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Author:Dr. Wes Bredenhof
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Congregation:Free Reformed Church of Launceston, Tasmania
 Tasmania, Australia
Title:When you rightly know God, his Name will be hallowed in your prayers and in your life
Text:LD 47 (View)
Occasion:Regular Sunday

Order Of Worship (Liturgy)

Hymn 5

Psalm 19:1-3

Psalm 8

Hymn 1

Psalm 136:1-3, 12-13

Scripture readings:  Job 40 and Job 42:1-6

Catechism lesson:  Lord's Day 47

* As a matter of courtesy please advise Dr. Wes Bredenhof, if you plan to use this sermon in a worship service.   Thank-you.

Beloved congregation of Christ,

What would it look like for you to be as impressed with God as you should be?  If you really understood the majesty and greatness of God the way you should, what would be different?  We could approach this in another way.  Think of being impressed with God as degrees of temperature on a thermometer.  You currently have a certain degree of awe for God.  What would it look like if it your awe for God went up, say, three degrees?

The first petition of the Lord’s Prayer is about this.  “Hallowed be your name” is about praying for us to be more impressed with God so that he would be honoured and praised.  The word “hallowed” is not an every-day word.  We’d seldom use that word outside of speaking about God and his Name.   To “hallow” means to regard as holy, to regard as set-apart, to treat as special and honoured.  The opposite of “hallowing” something or someone would be to profane them, to treat them as ordinary and unimpressive. 

In the first petition, our Lord Jesus teaches us to pray for God’s name to be hallowed.  Here too we need to be clear about our definitions.  What does Scripture mean when it speaks of “God’s name”?   God’s Name is not just the letters that make up his personal name Yahweh, or the words that we use to refer to him like God or Lord.  God’s Name is far more than letters or words.  In Scripture, God’s Name refers to everything about him.  God’s Name refers to his titles, his qualities, and his works or deeds.  God’s Name refers to God himself.  So when we pray, “Hallowed be your Name,” we’re really praying that God would be recognized as holy (sanctified), glorified, and praised by us and through us. 

That begins with rightly knowing God.  As the Catechism says, we pray that we may rightly know him, but then we also have to strive to rightly know him.  It’s not as if you can pray and then the right knowledge of God will just fall into your lap.  No, we pray for this and then we also seek to use the means God gives us to make it happen.  The two must go together.  So this afternoon, we’ll see how when you rightly know God, his Name will be hallowed in your prayers and in your life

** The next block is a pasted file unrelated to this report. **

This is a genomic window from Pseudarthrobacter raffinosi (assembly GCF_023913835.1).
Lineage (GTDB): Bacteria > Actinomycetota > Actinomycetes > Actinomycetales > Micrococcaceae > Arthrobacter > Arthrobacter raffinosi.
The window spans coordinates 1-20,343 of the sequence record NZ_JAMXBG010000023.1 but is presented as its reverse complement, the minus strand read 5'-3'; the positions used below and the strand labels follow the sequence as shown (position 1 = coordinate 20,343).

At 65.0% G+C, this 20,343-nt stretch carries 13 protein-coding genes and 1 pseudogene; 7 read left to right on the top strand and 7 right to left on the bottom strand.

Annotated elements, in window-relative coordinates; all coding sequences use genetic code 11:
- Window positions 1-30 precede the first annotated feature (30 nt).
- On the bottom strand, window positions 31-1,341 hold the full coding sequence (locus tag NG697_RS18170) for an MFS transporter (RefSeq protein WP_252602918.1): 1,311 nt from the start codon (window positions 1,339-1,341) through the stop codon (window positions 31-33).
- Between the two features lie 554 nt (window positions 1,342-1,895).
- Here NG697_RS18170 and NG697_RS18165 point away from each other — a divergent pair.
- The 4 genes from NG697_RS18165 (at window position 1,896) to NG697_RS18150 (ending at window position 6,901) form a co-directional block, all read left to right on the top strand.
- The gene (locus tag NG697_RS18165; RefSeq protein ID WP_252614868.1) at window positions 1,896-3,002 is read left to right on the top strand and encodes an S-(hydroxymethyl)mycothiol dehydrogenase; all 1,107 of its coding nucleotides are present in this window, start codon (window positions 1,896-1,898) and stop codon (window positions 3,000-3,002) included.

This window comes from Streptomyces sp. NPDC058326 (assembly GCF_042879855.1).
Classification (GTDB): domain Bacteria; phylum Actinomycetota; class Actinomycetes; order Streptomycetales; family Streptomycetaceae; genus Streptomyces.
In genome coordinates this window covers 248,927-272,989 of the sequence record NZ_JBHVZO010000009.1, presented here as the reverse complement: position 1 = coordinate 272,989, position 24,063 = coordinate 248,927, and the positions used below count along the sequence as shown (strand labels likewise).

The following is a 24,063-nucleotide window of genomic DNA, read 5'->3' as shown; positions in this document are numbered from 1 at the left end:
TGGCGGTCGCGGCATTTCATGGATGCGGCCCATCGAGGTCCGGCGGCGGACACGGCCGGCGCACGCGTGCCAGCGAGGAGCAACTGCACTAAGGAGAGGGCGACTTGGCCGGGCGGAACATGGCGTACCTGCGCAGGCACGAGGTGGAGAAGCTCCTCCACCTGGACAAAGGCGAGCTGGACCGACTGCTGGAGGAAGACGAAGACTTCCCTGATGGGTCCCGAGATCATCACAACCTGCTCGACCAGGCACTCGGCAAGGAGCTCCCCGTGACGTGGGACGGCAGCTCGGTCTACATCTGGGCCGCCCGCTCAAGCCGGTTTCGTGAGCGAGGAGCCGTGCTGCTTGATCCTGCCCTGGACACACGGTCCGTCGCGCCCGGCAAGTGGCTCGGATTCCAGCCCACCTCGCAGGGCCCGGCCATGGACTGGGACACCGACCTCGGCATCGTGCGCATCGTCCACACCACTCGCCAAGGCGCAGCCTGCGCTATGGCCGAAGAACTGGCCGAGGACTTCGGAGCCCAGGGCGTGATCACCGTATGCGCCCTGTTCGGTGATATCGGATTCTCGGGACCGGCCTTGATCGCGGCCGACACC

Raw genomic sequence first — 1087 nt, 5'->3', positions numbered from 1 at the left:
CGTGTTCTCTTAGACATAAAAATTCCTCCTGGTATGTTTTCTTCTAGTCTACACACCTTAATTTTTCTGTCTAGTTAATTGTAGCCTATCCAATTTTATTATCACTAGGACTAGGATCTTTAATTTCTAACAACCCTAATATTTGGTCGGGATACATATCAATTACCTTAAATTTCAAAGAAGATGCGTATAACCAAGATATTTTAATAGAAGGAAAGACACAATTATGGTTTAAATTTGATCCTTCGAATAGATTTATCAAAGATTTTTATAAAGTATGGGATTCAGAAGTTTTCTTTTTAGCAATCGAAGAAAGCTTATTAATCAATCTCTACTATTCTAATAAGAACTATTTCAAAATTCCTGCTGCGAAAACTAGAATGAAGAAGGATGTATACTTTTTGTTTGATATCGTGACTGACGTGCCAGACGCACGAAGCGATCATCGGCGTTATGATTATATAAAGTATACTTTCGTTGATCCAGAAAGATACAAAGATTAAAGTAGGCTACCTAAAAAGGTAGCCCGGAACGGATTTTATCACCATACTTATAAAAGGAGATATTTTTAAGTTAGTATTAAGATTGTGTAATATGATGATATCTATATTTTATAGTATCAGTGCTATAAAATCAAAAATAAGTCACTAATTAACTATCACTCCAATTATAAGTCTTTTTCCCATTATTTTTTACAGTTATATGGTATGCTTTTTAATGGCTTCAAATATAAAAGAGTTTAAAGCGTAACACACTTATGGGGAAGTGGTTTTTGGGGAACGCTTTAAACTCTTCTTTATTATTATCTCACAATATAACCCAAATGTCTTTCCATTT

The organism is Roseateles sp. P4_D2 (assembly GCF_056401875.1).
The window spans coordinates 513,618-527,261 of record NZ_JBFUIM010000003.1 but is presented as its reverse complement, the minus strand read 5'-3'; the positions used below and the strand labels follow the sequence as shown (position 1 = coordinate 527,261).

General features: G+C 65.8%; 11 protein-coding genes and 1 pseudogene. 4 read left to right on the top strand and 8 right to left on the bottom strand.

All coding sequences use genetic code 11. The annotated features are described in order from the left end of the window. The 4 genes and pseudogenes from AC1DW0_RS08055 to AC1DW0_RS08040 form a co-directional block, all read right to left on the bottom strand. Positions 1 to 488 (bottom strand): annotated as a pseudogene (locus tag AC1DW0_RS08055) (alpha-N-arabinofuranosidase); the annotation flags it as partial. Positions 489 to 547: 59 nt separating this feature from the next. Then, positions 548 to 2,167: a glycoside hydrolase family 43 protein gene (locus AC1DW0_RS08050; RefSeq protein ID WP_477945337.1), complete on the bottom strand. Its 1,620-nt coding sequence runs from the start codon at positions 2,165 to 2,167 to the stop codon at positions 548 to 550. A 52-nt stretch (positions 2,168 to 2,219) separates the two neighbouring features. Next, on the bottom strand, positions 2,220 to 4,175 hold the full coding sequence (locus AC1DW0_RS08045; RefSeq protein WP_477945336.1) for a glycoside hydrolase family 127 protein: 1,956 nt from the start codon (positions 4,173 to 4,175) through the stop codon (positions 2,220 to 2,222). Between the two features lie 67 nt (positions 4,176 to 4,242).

We’ll learn about:

  1. Where our knowledge of God comes from
  2. What our knowledge of God includes

Our Catechism says we pray to rightly know God in all his works.  When we speak about knowing God, we normally think especially of two of his works.  There are two works in which God reveals himself to us, in which he conveys some knowledge of himself to us.  Let’s turn for a moment to article 2 of the Belgic Confession, page 499 in the Book of Praise [read].  We know God first from his works of creation, preservation and government of the universe.  Second, he makes himself more clearly and fully known from his Word.  Let’s look closer at each of these.

Psalm 19 speaks of how God reveals himself in the world around us.  “The heavens declare the glory of God, and the sky above proclaims his handiwork.”  On a clear, dark night you can look up into the night sky and see the stars, planets, and galaxies.  In all their vast grandeur, they’re proclaiming a message to us here on earth:  God our Creator is glorious!

We read from the book of Job.  You know the story of Job, how everything was stripped away from this godly man.  He entered into horrible suffering.  His friends come along and try to offer some comfort, but their words don’t help matters.  For some 34 chapters, Job and his friends talk back and forth.  Through it all, Job asks questions of God and his purposes.  Numerous times he asks, “Why?”  Finally, in chapter 38, Yahweh comes to Job and answers him.  God’s answer is basically this:  who do you think you are, Job?  There are all these rhetorical questions in chapters 38 and 39 – they’re rhetorical questions, that means they’re questions where the answer is obvious.  Questions like the one in 39:19, “Do you give the horse his might?”  The answer is obvious.  Of course, Job doesn’t give strength to horses.  That’s something God does.  Then we get to chapter 40 and Job promises to keep quiet and just listen to what God has to say to him.   What does God say?